Domestic violence against women is something we see in the news unfortunately often — women killed by their husbands, beaten by their boyfriends, attacked by their exes. But for all the headlines, how much do we actually talk about it? How many people hear about a “domestic disturbance” and dismiss it, thinking, “Oh, that’s between them, it’s not anyone else’s business”? How many ask the wrong questions — “What did she to do make him so mad?” or “Why didn’t she just leave?” — instead of asking, “Why does this terrible abuse continue to happen?”
Private Violence, directed by Cynthia Hill, brings domestic violence out of other people’s houses and right onto your screen, where you have to face it. And it’s powerful. It’s so powerful.
Hill focuses primarily on two women: Kit Gruelle, a survivor of domestic violence who now works as a victim advocate, and Deanna Walters, who is fighting for justice after being kidnapped and terribly beaten by her former husband.
Those are the short descriptions of the two women. What Hill does in the film, though, is to go beyond the short descriptors of their stories — beyond the information you would get in a standard news report.
A theme throughout the film is addressing the question, “Why didn’t she just leave?” That’s an easy question to ask when all you know about is the abuse. But Hill gives more of the full picture, which makes you see that it’s not that simple.
Gruelle recounts some of the abuses she faced at the hands of her late husband, but she also talks about his difficult childhood and some of the reasons she loved him. Walters talks about her abusive husband, but she also talks constantly about her young daughter, and it becomes clear that she cares more about her daughter’s safety than her than her own, even if that means putting up with more and more abuse.
It’s never as easy as “just leaving.” And even those who “just leave” aren’t safe — as you learn in the film, some women move away or get restraining orders and still get murdered.
I came out of Private Violence so stunned that all I could say right after it was, “It was very powerful, and I’ll probably go home and cry about it later.”
There are so many things in it that should make any viewer angry. The many photos of Deanna, post-beating, looking bruised like no person should ever look. The doctor who says he has seen car crash victims who didn’t look as bad as she did. The lawyer who said they would need to prove in court that Deanna’s injuries were “serious” — a question that drew audible disbelief from the crowd at my screening.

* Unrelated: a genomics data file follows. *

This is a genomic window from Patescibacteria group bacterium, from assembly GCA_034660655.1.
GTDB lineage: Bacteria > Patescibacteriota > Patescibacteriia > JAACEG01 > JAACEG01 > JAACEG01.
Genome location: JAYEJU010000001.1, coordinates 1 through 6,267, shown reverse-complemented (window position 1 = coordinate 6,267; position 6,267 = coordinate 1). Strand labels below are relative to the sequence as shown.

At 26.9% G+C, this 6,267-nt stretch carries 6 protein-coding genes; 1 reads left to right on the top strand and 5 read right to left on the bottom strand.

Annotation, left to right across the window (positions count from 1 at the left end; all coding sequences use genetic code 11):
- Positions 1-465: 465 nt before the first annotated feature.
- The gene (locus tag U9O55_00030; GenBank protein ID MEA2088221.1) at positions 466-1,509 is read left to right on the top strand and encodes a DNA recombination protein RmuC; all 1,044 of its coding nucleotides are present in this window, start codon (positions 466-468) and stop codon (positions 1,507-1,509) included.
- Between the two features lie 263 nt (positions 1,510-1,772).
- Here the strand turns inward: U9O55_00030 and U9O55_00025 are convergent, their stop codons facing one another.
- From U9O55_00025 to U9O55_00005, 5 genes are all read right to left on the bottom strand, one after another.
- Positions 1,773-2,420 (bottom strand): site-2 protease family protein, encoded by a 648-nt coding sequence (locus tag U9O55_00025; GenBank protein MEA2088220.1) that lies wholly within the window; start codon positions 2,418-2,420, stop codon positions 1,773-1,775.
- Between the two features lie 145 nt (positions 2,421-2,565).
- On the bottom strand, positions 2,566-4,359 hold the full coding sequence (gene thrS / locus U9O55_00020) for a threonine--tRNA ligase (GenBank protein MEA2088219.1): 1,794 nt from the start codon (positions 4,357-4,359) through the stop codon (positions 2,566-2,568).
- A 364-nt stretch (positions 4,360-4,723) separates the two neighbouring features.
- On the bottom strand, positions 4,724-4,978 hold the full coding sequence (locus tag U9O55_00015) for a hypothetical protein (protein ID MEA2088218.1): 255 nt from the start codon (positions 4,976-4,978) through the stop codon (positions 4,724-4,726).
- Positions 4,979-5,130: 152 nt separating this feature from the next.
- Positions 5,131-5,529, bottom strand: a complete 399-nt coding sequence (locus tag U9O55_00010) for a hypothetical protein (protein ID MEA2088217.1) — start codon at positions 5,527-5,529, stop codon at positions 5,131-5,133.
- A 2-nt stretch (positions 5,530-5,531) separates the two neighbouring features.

We work so hard to try to make the world safe for people. We put lights on dark streets and blue-light emergency-call poles across college campuses. We train and arm police officers and soldiers and put them places where we need them.
What we don’t prepare for is the fact that for some women, the most unsafe place to be is right in their own home. That’s just not right.
We need to change things to make domestic violence stop — to change laws so abusers have to face consequences, to change attitudes so people stop asking what the victims “did wrong” and start asking what they can do to make sure there are no more victims.
I hope that with the help of people like Kit Gruelle and films like Private Violence, that kind of change can start happening.
To learn more about Private Violence and the efforts of people working to end domestic violence, visit the Private Violence website.
If you or someone you know is in danger, the Private Violence Project recommends calling the National Domestic Violence Hotline at 800-799-SAFE (7233) or visiting thehotline.org/help.
Private Violence was this year’s True Life Fund recipient. Every year, the organizers of the True/False Film Fest choose one film to receive money from the True Life Fund, which “demonstrates that documentaries can create change by offering tangible assistance to the real-life subjects of a new nonfiction film,” according to the 2014 fest’s program. Donations are collected from the audience at screenings of the chosen film, as well as online. For more information and to donate money to benefit Deanna Walters and Kit Gruelle, go to truefalse.org/program/true-life-fund.
Note: This review is part of a series of reviews of movies I saw during the 2014 True/False Film Fest, an annual four-day film festival in Columbia, Mo. More reviews coming soon!